Originally issued on Columbia's budget label, Epic, George Szell's early stereo (1957-1967) cycle of Beethoven's Symphonies became legendary on its original release. Originally released one at a time, the cycle was later reissued as a boxed set, individually again in the late 1970s, debuting on CD in the 1980s, and in several incarnations during the 1990s. Now, for the 21st Century, Sony has created a lavish reissue.
Ever the perfectionist, Szell drilled the Cleveland Orchestra to within an inch of its life, and the result here is orchestral playing of immaculate perfection, with the various choirs balanced as if they were one soloist. Technically, there is no better Beethoven cycle on records, not from Maazel's and Dohnanyi's later cycles with the same orchestra, not from Karajan's Berlin Philharmonic, and certainly not from Toscanini's NBC Orchestra.
Toscanini bears mentioning here, because there are similarities of approach. Szell chooses not to let details obscure the overall structure of each symphony--though there are telling details in plenty. By the time this cycle was recorded, Szell had lived with these masterpieces for half a century, and it shows in the judicious tempi, straightforward phrasing, and architectonic grandeur.
Receiving its first CD release is the same orchestra's recording of Beethoven's Creatures of Prometheus ballet, superbly conducted by Szell's assistant director, Louis Lane. Also included is Mozart's "Jupiter" Symphony, which was originally the B side for Beethoven's ubiquitous 5th. Since this is one of the finest Jupiters ever recorded, no complaints about breaking the one composer rule.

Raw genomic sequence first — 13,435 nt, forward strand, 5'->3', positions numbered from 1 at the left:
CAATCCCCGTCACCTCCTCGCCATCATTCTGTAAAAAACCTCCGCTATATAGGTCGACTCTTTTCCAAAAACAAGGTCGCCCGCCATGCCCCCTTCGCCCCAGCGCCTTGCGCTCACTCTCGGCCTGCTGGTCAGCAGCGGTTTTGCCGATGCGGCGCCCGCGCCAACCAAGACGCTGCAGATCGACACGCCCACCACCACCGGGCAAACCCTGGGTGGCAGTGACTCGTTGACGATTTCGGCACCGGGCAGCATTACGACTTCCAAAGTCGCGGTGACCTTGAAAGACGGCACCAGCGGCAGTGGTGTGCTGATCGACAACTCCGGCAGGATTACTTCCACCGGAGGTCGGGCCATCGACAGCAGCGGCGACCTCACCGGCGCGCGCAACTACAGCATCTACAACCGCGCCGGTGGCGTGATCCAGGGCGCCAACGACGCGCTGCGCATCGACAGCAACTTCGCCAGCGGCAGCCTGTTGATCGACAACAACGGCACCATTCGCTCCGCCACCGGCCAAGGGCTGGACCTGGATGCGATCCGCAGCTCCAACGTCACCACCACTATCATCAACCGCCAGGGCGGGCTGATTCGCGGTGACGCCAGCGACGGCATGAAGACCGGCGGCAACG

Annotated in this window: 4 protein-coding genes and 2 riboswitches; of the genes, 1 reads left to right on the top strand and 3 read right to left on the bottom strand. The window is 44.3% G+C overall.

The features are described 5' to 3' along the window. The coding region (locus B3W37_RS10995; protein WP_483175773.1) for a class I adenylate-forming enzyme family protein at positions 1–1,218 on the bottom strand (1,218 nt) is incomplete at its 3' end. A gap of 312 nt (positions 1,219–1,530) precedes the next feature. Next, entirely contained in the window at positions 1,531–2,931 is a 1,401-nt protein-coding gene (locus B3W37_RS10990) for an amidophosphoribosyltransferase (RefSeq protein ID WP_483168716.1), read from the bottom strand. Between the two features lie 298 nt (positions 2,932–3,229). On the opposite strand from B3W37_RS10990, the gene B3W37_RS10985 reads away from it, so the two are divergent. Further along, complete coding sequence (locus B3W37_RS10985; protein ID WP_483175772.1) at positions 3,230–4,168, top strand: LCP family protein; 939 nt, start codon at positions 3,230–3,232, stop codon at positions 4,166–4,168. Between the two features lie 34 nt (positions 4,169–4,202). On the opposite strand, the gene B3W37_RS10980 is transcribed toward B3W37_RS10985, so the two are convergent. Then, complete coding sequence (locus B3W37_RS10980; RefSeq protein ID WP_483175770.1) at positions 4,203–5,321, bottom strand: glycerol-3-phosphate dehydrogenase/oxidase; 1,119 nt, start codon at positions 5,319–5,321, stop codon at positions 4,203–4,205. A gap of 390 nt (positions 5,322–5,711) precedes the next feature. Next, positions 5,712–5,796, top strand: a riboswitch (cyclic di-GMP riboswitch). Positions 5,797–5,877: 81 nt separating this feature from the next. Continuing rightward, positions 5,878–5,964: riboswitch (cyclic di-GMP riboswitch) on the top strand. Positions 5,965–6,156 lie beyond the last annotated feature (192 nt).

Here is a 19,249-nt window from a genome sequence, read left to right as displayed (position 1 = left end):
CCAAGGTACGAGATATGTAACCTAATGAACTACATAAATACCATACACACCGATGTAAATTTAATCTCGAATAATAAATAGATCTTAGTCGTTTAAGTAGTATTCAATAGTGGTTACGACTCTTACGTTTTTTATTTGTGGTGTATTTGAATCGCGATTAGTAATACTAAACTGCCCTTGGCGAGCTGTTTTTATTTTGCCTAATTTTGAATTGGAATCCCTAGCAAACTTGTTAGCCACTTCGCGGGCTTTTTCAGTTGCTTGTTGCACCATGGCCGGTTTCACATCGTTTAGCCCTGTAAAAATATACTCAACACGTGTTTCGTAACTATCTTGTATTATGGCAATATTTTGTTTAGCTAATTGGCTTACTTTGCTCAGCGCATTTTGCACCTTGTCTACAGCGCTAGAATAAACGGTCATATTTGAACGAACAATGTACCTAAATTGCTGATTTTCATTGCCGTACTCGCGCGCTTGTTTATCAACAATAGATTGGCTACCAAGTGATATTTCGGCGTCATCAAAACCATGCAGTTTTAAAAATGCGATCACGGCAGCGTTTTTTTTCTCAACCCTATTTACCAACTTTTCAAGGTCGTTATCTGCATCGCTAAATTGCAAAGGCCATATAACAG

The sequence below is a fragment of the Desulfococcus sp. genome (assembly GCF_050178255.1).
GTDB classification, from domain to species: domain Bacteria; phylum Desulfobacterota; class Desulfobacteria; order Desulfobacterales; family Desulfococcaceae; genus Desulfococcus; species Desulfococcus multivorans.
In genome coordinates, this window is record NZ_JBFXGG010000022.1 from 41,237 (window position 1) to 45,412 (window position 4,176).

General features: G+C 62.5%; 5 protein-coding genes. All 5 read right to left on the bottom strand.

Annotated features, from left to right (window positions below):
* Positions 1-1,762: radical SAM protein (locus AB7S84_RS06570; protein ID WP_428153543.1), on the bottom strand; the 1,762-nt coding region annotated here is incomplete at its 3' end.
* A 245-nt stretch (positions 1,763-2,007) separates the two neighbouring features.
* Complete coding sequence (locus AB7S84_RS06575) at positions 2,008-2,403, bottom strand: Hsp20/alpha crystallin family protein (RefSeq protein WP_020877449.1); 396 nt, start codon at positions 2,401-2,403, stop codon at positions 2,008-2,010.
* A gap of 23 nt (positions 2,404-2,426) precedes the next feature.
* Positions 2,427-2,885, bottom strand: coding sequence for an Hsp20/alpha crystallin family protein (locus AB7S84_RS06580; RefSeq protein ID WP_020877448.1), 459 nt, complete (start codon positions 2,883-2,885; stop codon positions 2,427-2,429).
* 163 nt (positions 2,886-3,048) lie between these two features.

Sony's set reproduces the original cover art and sequencing (with once exception, the Overtures disc features two bonus tracks). Generally, the CDs are not well filled, however this is more than made up for by the superb documentation. The booklet contains the original LP liner notes (most of them by Klaus G. Roy, then program annotator of the Cleveland Orchestra), unfortunately whittled down. But, with a magnifying glass, one can read the miniaturized backs of the original LP covers. Sony's engineers have done an excellent job remastering the rather dry sounding original tapes.
For those encountering Beethoven's sypmhonies of Szell conducting for the first time, there is no greater starting point. For longtime fans, this set will impress with its refreshed sonics and deluxe packaging.